Love of Everything’s new 7-inch offers pure 90s indie sound

June 29, 2011

The word “indie” is so abused by the mainstream media nowadays. But in the early part of the nineties, this term came into the music lexicon as a reference to bands or fans of music who released music, oftentimes home recordings, on their own labels, independent of major label support or distribution with little interest in becoming celebrities or getting rich. Those bands thrived on non-commercial college radio thanks to program directors like yours truly who were actual undergrad students searching for something new in music, no matter the label. From that pure process of releasing music to the public, a particular sound emerged, as rough-edged as punk but as catchy as pop. Bands like Yo La Tengo, Sebadoh, Superchunk and others loved rock ‘n’ roll, and they were not ashamed to show it.

Most recently, the UK band Yuck garnered a lot of hype for being kids inspired by nineties indie rock though too young to have lived it. Despite the band’s recently released self-titled debut’s scarily close survey of the variety of sounds of nineties indie music— from the slow to the punk— it still lacks some of the verve of the real deal and loses its sheen fast (Support the Independent Ethos, buy the LP on Amazon). On the other hand, Love of Everything’s up-coming 4-track EP, “Sooner I Wish” is a home-recorded little masterpiece that stays focused in its minimalism while maintaining a passion for musical expression. It recalls the bouncy spirit of nineties indie rock while tackling the morose subject of honest lost love, as singer/guitarist Bobby Burg tangles with the ups and downs of his real marriage that recently ended in divorce, according to the press materials accompanying this release by Polyvinyl Records.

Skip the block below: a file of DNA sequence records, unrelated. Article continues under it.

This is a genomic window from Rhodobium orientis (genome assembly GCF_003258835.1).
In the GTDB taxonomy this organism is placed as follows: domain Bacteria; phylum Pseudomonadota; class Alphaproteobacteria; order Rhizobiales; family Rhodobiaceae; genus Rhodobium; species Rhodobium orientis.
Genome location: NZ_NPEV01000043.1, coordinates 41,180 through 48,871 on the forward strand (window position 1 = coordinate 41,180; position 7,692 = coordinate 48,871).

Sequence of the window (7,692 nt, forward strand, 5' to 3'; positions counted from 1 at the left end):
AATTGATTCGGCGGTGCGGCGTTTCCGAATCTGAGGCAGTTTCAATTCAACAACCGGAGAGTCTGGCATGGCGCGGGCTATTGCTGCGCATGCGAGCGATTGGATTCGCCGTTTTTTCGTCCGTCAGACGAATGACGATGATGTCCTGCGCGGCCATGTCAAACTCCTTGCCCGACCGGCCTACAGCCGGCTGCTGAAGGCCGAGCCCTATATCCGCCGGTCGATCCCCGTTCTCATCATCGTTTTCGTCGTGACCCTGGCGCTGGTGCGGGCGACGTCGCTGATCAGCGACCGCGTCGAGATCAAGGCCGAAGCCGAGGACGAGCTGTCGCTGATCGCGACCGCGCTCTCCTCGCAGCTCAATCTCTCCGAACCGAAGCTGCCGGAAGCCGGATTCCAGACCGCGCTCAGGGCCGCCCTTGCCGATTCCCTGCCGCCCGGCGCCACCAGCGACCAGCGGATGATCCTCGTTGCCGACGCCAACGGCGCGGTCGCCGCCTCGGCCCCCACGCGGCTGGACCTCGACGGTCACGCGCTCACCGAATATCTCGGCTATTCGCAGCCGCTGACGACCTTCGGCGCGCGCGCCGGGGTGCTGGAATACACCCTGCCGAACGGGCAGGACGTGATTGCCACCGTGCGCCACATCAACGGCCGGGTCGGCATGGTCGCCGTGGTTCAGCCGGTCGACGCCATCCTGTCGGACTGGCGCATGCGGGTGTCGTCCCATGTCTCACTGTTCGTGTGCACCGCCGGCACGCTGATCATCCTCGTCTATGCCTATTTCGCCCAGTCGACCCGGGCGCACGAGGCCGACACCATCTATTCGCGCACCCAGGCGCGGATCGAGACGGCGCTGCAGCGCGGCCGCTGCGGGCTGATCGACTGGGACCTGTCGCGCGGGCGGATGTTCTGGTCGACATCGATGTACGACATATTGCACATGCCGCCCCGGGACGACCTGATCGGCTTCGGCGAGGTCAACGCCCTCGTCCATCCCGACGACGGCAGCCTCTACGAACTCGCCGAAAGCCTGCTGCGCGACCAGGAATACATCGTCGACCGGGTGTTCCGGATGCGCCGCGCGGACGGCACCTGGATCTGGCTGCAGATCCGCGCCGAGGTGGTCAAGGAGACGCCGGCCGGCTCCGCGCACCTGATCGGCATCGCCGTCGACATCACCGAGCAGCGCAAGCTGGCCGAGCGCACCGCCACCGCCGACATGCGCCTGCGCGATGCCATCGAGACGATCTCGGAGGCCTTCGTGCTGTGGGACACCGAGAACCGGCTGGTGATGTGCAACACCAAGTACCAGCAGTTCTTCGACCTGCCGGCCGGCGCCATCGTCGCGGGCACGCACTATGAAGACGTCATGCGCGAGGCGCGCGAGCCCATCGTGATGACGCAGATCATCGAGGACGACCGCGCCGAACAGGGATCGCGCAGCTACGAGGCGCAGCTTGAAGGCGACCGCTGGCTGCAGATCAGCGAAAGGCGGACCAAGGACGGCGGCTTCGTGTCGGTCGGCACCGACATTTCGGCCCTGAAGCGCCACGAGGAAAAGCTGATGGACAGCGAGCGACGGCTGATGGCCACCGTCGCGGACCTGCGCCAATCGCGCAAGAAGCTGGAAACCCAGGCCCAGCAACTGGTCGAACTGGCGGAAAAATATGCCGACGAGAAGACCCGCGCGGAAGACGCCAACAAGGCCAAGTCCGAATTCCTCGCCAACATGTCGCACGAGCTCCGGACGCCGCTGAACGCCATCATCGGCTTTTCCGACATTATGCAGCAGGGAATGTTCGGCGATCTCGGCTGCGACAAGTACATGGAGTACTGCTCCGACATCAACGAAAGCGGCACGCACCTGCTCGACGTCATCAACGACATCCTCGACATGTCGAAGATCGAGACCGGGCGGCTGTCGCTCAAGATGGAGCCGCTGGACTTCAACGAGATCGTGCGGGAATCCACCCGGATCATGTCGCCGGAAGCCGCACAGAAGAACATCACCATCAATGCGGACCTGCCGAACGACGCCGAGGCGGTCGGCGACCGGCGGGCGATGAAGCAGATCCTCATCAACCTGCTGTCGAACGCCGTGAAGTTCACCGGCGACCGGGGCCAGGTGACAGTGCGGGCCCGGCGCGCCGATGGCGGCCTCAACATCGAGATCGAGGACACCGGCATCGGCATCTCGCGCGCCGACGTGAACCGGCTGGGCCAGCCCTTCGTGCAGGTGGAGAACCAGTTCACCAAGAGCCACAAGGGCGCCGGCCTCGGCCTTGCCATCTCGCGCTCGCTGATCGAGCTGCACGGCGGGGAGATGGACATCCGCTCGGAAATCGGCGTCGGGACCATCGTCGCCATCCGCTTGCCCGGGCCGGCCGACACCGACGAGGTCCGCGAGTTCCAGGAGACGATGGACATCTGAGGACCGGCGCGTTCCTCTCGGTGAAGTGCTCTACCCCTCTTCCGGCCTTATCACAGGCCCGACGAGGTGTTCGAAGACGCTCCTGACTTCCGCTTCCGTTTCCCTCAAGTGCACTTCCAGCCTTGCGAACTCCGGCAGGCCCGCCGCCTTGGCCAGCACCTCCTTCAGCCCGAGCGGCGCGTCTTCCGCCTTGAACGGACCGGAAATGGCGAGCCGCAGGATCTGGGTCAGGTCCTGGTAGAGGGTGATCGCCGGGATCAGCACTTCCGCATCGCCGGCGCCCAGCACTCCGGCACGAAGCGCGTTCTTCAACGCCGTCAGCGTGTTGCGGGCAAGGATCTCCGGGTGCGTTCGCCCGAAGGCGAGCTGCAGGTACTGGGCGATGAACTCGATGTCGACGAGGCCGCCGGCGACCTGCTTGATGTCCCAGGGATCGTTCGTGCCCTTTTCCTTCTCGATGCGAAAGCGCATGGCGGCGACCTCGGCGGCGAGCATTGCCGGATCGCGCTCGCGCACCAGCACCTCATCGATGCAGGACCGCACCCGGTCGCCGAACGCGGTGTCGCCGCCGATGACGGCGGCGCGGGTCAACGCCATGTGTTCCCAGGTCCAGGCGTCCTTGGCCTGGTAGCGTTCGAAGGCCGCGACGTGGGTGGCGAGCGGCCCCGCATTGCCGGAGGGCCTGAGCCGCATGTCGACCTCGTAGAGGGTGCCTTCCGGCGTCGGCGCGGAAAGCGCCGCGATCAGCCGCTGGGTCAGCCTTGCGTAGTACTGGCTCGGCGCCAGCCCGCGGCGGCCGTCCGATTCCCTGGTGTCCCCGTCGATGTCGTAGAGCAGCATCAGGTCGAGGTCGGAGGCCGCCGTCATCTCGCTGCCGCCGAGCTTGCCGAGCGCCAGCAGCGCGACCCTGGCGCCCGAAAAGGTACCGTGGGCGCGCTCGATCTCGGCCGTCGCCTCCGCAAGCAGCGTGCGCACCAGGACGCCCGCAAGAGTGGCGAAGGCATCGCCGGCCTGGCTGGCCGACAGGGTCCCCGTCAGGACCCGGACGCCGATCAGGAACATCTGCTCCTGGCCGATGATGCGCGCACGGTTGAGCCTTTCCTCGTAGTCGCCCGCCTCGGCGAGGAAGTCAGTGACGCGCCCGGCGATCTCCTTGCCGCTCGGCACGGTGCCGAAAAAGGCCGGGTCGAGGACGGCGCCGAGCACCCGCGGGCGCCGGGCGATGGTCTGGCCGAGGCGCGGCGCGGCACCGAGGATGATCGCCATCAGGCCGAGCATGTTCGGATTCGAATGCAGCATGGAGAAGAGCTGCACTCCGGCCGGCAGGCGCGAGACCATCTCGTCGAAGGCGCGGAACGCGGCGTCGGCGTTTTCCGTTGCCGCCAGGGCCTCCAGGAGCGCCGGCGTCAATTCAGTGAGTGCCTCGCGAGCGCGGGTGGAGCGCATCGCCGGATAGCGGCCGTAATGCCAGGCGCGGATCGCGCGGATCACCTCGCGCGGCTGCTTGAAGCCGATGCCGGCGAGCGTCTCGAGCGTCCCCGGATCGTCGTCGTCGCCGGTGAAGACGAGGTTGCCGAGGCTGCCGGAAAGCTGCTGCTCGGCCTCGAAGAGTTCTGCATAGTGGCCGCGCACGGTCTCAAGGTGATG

The solo project of Burg (Joan of Arc and Make Believe), Love of Everything has released seven albums to date. This amazingly tight but unceasingly giving 7-inch will officially make it out to the public on Aug. 2, but click on its title above to pre-order it if you want one of only 300 manufactured on white vinyl and an instant download of the entire EP. Polyvinyl is offering a free mp3 of the opening song, “Three Way Answers”: download or stream it here. On this opener, Burg concocts an impressive, repetitive hook by just traveling up and down his guitar neck as Matt Holland (Air Waves, Vacations) smacks out a steady drum beat while a bass plods along on a similar rhythm (possibly Burg tracked over). Burg comes on with his cutesy, nasal voice that brings to mind Mac McCaughan of Superchunk*, and the minimal musical backdrop provides him with a canvas to throw his emphasis where he likes. The music is perpetual and entrancing. It’s so hypnotic in its self-indulgence that I would have not minded it lasting five more minutes, but Burg knows the value of a tease at a run time of 1:37.

The second track, “Sooner I Wish,” opens with some seemingly random high-pitched plucks of the guitar that offers a misleading tone to the song that ultimately takes shape. It actually has a similar repetitious manner as “Three Way Answers” but on a faster tempo. Fuzzy reverb creates an audio hallucinatory effect of more than one guitar bashing out the hook, and the intro that opened the track seems to haunt the rest of the song in the background, barely there, as if it were an echo from a previous time. Creepy.